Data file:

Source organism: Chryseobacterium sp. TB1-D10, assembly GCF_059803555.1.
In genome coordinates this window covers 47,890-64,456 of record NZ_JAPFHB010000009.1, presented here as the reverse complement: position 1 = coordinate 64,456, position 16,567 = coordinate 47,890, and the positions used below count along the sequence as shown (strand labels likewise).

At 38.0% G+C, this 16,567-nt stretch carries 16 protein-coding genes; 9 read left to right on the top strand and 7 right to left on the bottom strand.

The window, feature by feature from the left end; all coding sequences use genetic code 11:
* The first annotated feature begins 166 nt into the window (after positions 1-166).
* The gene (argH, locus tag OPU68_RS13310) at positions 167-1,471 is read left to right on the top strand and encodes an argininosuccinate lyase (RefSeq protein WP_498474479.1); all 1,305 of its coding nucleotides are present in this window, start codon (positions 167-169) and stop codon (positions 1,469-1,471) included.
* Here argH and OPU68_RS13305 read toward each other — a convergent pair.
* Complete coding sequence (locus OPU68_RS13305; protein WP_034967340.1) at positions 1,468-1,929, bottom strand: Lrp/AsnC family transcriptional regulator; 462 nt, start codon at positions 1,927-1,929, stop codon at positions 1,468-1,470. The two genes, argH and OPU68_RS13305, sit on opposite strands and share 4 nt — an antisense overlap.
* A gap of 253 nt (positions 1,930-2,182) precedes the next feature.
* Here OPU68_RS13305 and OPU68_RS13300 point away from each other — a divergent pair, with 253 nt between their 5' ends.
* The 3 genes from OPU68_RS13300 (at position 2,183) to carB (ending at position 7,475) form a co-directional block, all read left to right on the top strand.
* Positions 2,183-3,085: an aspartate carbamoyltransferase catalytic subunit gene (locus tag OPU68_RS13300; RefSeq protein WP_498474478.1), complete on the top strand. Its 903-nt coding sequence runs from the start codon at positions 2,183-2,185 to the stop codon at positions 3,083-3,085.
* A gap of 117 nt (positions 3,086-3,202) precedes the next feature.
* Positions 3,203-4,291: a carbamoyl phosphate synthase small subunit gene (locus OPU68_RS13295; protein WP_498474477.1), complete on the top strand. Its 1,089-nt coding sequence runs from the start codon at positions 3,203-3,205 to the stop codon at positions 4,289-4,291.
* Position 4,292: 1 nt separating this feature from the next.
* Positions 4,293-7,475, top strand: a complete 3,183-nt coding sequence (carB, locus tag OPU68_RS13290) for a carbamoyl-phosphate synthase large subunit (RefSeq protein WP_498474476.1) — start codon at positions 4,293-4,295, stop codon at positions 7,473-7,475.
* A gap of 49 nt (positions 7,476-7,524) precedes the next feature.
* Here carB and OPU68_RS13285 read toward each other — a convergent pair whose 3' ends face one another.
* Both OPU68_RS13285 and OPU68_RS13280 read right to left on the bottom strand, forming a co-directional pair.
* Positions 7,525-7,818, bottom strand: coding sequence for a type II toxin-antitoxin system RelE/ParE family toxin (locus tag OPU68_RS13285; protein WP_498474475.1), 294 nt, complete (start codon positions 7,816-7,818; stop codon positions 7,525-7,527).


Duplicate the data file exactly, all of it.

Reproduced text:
Source organism: Chryseobacterium sp. TB1-D10, assembly GCF_059803555.1.
In genome coordinates this window covers 47,890-64,456 of record NZ_JAPFHB010000009.1, presented here as the reverse complement: position 1 = coordinate 64,456, position 16,567 = coordinate 47,890, and the positions used below count along the sequence as shown (strand labels likewise).

At 38.0% G+C, this 16,567-nt stretch carries 16 protein-coding genes; 9 read left to right on the top strand and 7 right to left on the bottom strand.

The window, feature by feature from the left end; all coding sequences use genetic code 11:
* The first annotated feature begins 166 nt into the window (after positions 1-166).
* The gene (argH, locus tag OPU68_RS13310) at positions 167-1,471 is read left to right on the top strand and encodes an argininosuccinate lyase (RefSeq protein WP_498474479.1); all 1,305 of its coding nucleotides are present in this window, start codon (positions 167-169) and stop codon (positions 1,469-1,471) included.
* Here argH and OPU68_RS13305 read toward each other — a convergent pair.
* Complete coding sequence (locus OPU68_RS13305; protein WP_034967340.1) at positions 1,468-1,929, bottom strand: Lrp/AsnC family transcriptional regulator; 462 nt, start codon at positions 1,927-1,929, stop codon at positions 1,468-1,470. The two genes, argH and OPU68_RS13305, sit on opposite strands and share 4 nt — an antisense overlap.
* A gap of 253 nt (positions 1,930-2,182) precedes the next feature.
* Here OPU68_RS13305 and OPU68_RS13300 point away from each other — a divergent pair, with 253 nt between their 5' ends.
* The 3 genes from OPU68_RS13300 (at position 2,183) to carB (ending at position 7,475) form a co-directional block, all read left to right on the top strand.
* Positions 2,183-3,085: an aspartate carbamoyltransferase catalytic subunit gene (locus tag OPU68_RS13300; RefSeq protein WP_498474478.1), complete on the top strand. Its 903-nt coding sequence runs from the start codon at positions 2,183-2,185 to the stop codon at positions 3,083-3,085.
* A gap of 117 nt (positions 3,086-3,202) precedes the next feature.
* Positions 3,203-4,291: a carbamoyl phosphate synthase small subunit gene (locus OPU68_RS13295; protein WP_498474477.1), complete on the top strand. Its 1,089-nt coding sequence runs from the start codon at positions 3,203-3,205 to the stop codon at positions 4,289-4,291.
* Position 4,292: 1 nt separating this feature from the next.
* Positions 4,293-7,475, top strand: a complete 3,183-nt coding sequence (carB, locus tag OPU68_RS13290) for a carbamoyl-phosphate synthase large subunit (RefSeq protein WP_498474476.1) — start codon at positions 4,293-4,295, stop codon at positions 7,473-7,475.
* A gap of 49 nt (positions 7,476-7,524) precedes the next feature.
* Here carB and OPU68_RS13285 read toward each other — a convergent pair whose 3' ends face one another.
* Both OPU68_RS13285 and OPU68_RS13280 read right to left on the bottom strand, forming a co-directional pair.
* Positions 7,525-7,818, bottom strand: coding sequence for a type II toxin-antitoxin system RelE/ParE family toxin (locus tag OPU68_RS13285; protein WP_498474475.1), 294 nt, complete (start codon positions 7,816-7,818; stop codon positions 7,525-7,527).